You can never rest because the minute you get affirmation through external circumstances, look! The bar is raised again. Another hurdle to jump.
In your eyes, nothing you do is ever good enough. Plus, you always have a secret fear that the approval you gained externally will be taken away.
However in Leah's case, something wonderful changed within her. You can see it by the time she gave birth to and named son No. 4.
This was the name she gave him:
- Judah: "Praise." Leah declared, "Now I will praise the Lord."
Do you see the shift? Leah changed her priorities. She focused her heart on praising the Lord for the gift of her son, separate from her husband's reaction.
The best news of all? Leah's story has a great ending. Jesus came through her son Judah's lineage. Jesus was born through the tribe of Praise.
Self-rejection or other people's rejection can fool you into believing that you have no value apart from how you look, what you have, or how you perform.
But that is a lie straight from the enemy! He wants you deceived so that you remain trapped in your own insecurities.
When you live out that small story of life, then you miss out on God's big story.
God created you on purpose and for a purpose. That fact remains true no matter what other people think of you or even what you think of yourself.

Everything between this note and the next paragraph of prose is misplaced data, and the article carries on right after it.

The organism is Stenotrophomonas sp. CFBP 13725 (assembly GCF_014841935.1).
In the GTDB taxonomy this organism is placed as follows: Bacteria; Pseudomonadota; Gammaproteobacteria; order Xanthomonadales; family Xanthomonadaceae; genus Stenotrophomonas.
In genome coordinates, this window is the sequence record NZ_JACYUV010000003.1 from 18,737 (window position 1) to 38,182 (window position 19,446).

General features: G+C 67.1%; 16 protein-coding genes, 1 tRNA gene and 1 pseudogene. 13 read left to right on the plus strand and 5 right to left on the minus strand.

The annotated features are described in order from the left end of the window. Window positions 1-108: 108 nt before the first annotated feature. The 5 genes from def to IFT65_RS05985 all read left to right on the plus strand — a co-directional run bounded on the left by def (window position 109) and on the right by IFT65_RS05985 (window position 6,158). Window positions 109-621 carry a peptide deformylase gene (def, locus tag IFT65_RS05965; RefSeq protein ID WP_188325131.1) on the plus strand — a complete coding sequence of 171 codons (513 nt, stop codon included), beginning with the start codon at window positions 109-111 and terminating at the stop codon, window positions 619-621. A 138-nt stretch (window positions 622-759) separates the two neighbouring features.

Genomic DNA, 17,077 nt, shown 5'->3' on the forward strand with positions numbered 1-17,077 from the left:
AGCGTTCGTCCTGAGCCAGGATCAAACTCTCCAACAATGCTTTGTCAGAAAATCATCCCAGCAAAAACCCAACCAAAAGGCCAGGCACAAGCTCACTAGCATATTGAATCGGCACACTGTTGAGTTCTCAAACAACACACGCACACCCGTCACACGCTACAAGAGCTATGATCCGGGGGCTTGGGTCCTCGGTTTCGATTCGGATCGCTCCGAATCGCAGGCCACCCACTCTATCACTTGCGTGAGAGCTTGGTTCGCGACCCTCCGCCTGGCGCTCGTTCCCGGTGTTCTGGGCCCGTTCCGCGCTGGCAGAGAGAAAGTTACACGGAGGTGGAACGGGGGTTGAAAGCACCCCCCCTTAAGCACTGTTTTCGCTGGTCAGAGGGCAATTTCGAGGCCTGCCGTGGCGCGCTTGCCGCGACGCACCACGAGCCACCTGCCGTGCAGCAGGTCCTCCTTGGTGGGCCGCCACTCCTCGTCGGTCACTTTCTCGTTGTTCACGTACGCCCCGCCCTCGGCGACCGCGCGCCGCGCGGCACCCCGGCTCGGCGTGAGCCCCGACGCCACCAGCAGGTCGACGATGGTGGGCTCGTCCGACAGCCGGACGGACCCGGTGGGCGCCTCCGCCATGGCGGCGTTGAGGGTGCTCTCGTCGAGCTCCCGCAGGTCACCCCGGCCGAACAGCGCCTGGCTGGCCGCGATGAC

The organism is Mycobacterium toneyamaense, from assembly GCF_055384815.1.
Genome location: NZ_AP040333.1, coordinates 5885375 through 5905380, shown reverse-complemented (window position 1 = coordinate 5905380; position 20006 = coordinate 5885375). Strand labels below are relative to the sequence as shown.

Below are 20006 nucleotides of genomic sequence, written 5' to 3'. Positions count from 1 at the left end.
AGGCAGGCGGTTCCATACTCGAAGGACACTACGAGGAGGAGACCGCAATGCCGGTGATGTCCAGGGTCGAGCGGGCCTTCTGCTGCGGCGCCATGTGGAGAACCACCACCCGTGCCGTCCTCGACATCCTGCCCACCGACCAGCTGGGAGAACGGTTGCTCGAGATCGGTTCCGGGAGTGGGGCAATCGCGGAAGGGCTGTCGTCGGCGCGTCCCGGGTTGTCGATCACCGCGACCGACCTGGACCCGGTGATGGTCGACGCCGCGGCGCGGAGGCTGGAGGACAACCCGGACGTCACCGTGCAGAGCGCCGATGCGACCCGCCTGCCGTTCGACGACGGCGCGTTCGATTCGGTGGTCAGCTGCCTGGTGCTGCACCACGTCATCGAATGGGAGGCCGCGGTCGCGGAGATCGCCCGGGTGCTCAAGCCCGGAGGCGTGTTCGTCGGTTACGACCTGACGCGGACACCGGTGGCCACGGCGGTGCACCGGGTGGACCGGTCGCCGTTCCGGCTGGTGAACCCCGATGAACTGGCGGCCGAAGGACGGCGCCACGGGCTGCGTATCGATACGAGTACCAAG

"For I know the thoughts that I have for you, says the Lord, plans for peace and not for evil, to give you a future and a hope" (Jer. 29:11).
If you want to keep on living the lie that you have no value apart from external things, then that is your choice.
But what a sad thing to reach the end of your life only to realize you wasted it because you chose to believe lies rather than the truth!
Thank God that Jesus is our High Priest. Jesus understands what rejection feels like.
Isaiah 53:3 records a prophecy about what our Messiah would suffer: "He was despised and rejected of men, a man of sorrows and acquainted with grief. And we hid, as it were, our faces from him; he was despised, and we did not esteem him."
He is despised and rejected by men, A Man of sorrows and acquainted with grief. And we hid, as it were, our faces from Him; He was despised, and we did not esteem Him."
It hurts when other people reject you. No doubt about it.
I've experienced that hurt many times myself.
But we can take comfort in knowing we are not facing anything Jesus hasn't dealt with Himself already.
We can learn from Leah and Jesus regarding how to deal with rejection:
1. Focus on praise. I love Psalm 139:14. King David wrote it (he came from Leah's bloodline too):
"I will praise you, for You made me with fear and wonder; marvelous are Your works, and You know me completely."